‘Industry Pioneer’ & Laundry Exec Bernie Gitlow Passes On
A former TRSA treasurer and board member, laundry operator, consultant and lifelong industry advocate, Bernard Gitlow, 95, passed away on Dec. 16, 2021, at Lenox Hospital in his hometown of New York City.
“The industry will miss Bernie,” said TRSA Vice President of Government Relations Kevin Schwalb, who worked with Gitlow on industry lobbying efforts when the former Rentex executive was well past the standard retirement age. “I appreciate him sharing his knowledge and the enthusiasm he had in helping address the industry’s issues with policy makers. I could count on him to help with reaching out to policy makers to help protect the industry.”
Steve Fellman, retired TRSA general counsel and a longtime friend and associate of Gitlow, described him as a part of a groundbreaking group of operators who helped to make the linen, uniform and facility services industry the success that it is today. “He was one of the last of his generation of industry pioneers,” Fellman said, adding that “Bernie and I worked together on industry problems, played tennis together and enjoyed a close friendship. He had an amazing positive attitude and a great love for the textile services industry. He was constantly exploring new ideas.”
Donald Struminger, a former TRSA chairman (1977-’79) had a similar view of Gitlow’s approach to business. “Bernie was always inventive,” said Struminger, who is CEO and chairman of the board of Your Linen Service, a regional operator based in Petersburg, VA. “At least every other month, he would call me with some new project he was working on with some new convention or approach to business.”
Gitlow was part of a family of laundry innovators who also were prominent in TRSA, which prior to May 1979 was known as the Linen Supply Association of America (LSAA). Gitlow’s father, Albert Gitlow, was an LSAA elected leader in 1933-’34. Bernie’s first cousin, Herman Gitlow, chaired the LSAA from 1962-’63.
In what likely was Bernie’s last public appearance at a TRSA event, he served on an “Industry Legends” panel in October 2012 in Chicago with other notable operators from his era. After touching on public policy issues, Gitlow offered a quick summary of his own industry experience. He noted how his father Albert had founded a commercial laundry called Rentex in 1913, a year after TRSA’s official founding as the Ohio Linen Supply Association. The association went national in 1916 as the LSAA. Albert got the idea for a textile service business when he saw towels lying on the floor of a dentist’s office. The elder Gitlow offered to clean and return the dentist’s towels. Soon he was offering the same service to doctors’ offices throughout the building. The business grew from there.
In 1949, Bernie joined the family-owned company. Rentex grew steadily in the 1950s and ’60s. It went public in 1968 – a year before UniFirst Corp. began issuing stock, Bernie quipped during his Legends Panel presentation. Speaking of Rentex, Struminger added, “They did a beautiful job. They started from nothing and built a public company.” In the early ’80s, Bernie and Herman (the two men jointly ran Rentex), decided to merge the company with Sketchley PLC, a British laundry firm. “I did something my father told me never to do,” Bernie said. “A merger.”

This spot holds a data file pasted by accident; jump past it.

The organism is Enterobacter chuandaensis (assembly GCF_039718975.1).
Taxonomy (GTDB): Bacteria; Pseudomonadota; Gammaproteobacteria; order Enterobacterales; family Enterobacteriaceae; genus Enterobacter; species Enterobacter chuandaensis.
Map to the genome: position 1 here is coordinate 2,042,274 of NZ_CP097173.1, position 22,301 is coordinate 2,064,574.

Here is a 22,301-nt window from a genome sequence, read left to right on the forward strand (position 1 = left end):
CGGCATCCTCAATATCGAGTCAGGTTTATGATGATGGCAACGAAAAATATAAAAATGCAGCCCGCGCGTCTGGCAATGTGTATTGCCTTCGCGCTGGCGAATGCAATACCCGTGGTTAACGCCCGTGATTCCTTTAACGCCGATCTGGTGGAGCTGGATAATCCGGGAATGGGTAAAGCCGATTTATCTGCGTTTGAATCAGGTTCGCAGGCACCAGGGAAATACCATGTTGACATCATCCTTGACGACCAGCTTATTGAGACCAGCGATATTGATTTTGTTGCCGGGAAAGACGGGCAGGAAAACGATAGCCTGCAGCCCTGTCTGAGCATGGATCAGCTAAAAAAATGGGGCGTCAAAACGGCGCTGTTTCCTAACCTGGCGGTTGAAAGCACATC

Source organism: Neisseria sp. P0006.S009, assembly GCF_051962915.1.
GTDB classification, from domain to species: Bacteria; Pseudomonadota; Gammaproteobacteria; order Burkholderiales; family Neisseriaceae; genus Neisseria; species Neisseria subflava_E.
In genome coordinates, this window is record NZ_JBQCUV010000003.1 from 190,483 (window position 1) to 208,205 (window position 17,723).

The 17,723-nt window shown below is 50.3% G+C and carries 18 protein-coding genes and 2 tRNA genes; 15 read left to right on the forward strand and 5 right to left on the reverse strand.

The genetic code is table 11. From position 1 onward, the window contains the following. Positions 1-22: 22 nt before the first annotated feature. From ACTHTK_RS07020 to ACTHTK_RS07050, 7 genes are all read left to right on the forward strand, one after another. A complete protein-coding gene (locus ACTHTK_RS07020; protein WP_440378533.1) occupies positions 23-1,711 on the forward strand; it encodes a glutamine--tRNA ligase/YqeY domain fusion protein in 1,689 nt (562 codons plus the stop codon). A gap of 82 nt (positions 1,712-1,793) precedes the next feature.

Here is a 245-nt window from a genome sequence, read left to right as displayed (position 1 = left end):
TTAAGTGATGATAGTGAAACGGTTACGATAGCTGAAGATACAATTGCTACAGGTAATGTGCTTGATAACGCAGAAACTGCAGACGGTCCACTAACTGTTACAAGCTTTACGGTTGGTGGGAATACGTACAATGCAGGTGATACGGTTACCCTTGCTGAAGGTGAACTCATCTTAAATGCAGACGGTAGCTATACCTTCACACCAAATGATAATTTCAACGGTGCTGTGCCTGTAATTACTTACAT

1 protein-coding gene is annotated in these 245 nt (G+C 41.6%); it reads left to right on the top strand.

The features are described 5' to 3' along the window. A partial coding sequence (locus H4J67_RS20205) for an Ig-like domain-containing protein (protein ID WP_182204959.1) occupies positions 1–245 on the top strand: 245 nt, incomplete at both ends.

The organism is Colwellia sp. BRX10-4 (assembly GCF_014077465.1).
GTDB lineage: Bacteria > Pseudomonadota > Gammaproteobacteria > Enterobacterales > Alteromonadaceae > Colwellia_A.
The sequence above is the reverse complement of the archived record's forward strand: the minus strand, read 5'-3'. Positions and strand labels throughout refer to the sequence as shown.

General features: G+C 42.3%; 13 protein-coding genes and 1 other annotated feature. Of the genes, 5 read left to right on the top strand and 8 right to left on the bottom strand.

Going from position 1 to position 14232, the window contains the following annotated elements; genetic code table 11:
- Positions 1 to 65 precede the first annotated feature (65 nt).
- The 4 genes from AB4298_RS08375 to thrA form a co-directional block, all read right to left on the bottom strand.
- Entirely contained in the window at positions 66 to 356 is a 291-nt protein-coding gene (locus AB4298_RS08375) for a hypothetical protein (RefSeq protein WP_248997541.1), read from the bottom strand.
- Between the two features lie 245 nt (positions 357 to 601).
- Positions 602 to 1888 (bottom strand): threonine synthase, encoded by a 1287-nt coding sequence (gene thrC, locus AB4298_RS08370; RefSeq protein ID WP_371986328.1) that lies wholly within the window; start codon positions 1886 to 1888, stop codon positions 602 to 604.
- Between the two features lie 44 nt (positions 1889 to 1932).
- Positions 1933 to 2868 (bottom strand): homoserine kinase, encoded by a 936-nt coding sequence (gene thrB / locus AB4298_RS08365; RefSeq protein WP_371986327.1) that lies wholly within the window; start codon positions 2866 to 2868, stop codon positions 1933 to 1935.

Bernie later served on Sketchley’s board of directors. His partnership with the company ended in 1989 with his retirement and a transition to consulting work. Bernie served on TRSA’s board as well from 1979-’80, and as TRSA treasurer from 1980-’87. At the 2012 Legends Panel session, the always forward-looking industry leader urged his colleagues to leverage their growth with an emphasis on information technology (IT). “I feel our industry needs to focus on IT,” Bernie said. He called on TRSA to expand its outreach efforts and training in this area.
Struminger described Bernie as not only a shrewd business operator, but also pleasant company. “He was a gentleman,” Struminger said. “He was always nice to be around. We had a very nice relationship over many years.” In the late ’80s, Struminger, Bernie and Wim Giezeman, a Dutch operator, teamed up to run a laundry business. “The three of us formed a company and bought a healthcare operation out in Colorado,” Struminger said. “We ran that for a number of years. It was a very cordial relationship.” The business later was sold, he said.
Similarly, Fellman recalled many happy times spent with Bernie, not only in meetings on industry issues, but also on the tennis court, which – along with business and politics – was one of his passions. “Whenever we went to a TRSA meeting or convention, he was the first to find a tennis court,” Fellman said. “When I checked into a hotel, there was a message waiting, proposing the time and place of our next tennis match. My wife Linda and I had many enjoyable dinners with Bernie and his late wife Raya.” She passed away in February 2019.
Bernie Gitlow’s survivors include two daughters, Lynn (Dennis) and Elizabeth (Stephen); a granddaughter, Samantha (Kyle), and three great-grandchildren, Worth, Tiller and Wright.
A graveside service was held Dec. 19, 2021, at Cedar Park Cemetery, Paramus, NJ. Readers may share their remembrances and expressions of sympathy to the family by clicking www.riversidememorialchapel.com.